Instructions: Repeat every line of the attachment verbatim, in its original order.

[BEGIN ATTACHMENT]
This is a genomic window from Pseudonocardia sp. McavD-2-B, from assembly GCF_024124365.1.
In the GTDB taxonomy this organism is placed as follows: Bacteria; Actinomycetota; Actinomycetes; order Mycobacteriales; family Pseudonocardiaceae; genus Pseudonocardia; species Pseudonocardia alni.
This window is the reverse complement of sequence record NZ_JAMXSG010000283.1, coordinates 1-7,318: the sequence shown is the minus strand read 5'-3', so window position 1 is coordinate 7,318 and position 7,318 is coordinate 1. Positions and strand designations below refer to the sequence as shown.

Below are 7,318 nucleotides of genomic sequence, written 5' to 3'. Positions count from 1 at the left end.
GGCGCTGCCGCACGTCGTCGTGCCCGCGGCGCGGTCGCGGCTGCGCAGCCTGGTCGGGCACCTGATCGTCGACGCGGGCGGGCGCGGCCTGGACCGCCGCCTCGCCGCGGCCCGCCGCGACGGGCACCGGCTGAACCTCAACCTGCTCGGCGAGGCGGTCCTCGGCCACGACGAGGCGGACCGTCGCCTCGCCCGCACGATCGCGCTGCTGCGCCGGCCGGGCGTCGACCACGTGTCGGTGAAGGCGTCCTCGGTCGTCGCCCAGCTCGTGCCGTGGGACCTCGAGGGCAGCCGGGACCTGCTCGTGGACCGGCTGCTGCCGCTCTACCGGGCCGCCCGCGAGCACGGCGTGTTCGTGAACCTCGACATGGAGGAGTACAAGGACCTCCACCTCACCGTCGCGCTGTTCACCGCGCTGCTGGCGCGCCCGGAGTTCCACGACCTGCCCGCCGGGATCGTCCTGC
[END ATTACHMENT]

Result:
This is a genomic window from Pseudonocardia sp. McavD-2-B, from assembly GCF_024124365.1.
In the GTDB taxonomy this organism is placed as follows: Bacteria; Actinomycetota; Actinomycetes; order Mycobacteriales; family Pseudonocardiaceae; genus Pseudonocardia; species Pseudonocardia alni.
This window is the reverse complement of sequence record NZ_JAMXSG010000283.1, coordinates 1-7,318: the sequence shown is the minus strand read 5'-3', so window position 1 is coordinate 7,318 and position 7,318 is coordinate 1. Positions and strand designations below refer to the sequence as shown.

Below are 7,318 nucleotides of genomic sequence, written 5' to 3'. Positions count from 1 at the left end.
GGCGCTGCCGCACGTCGTCGTGCCCGCGGCGCGGTCGCGGCTGCGCAGCCTGGTCGGGCACCTGATCGTCGACGCGGGCGGGCGCGGCCTGGACCGCCGCCTCGCCGCGGCCCGCCGCGACGGGCACCGGCTGAACCTCAACCTGCTCGGCGAGGCGGTCCTCGGCCACGACGAGGCGGACCGTCGCCTCGCCCGCACGATCGCGCTGCTGCGCCGGCCGGGCGTCGACCACGTGTCGGTGAAGGCGTCCTCGGTCGTCGCCCAGCTCGTGCCGTGGGACCTCGAGGGCAGCCGGGACCTGCTCGTGGACCGGCTGCTGCCGCTCTACCGGGCCGCCCGCGAGCACGGCGTGTTCGTGAACCTCGACATGGAGGAGTACAAGGACCTCCACCTCACCGTCGCGCTGTTCACCGCGCTGCTGGCGCGCCCGGAGTTCCACGACCTGCCCGCCGGGATCGTCCTGC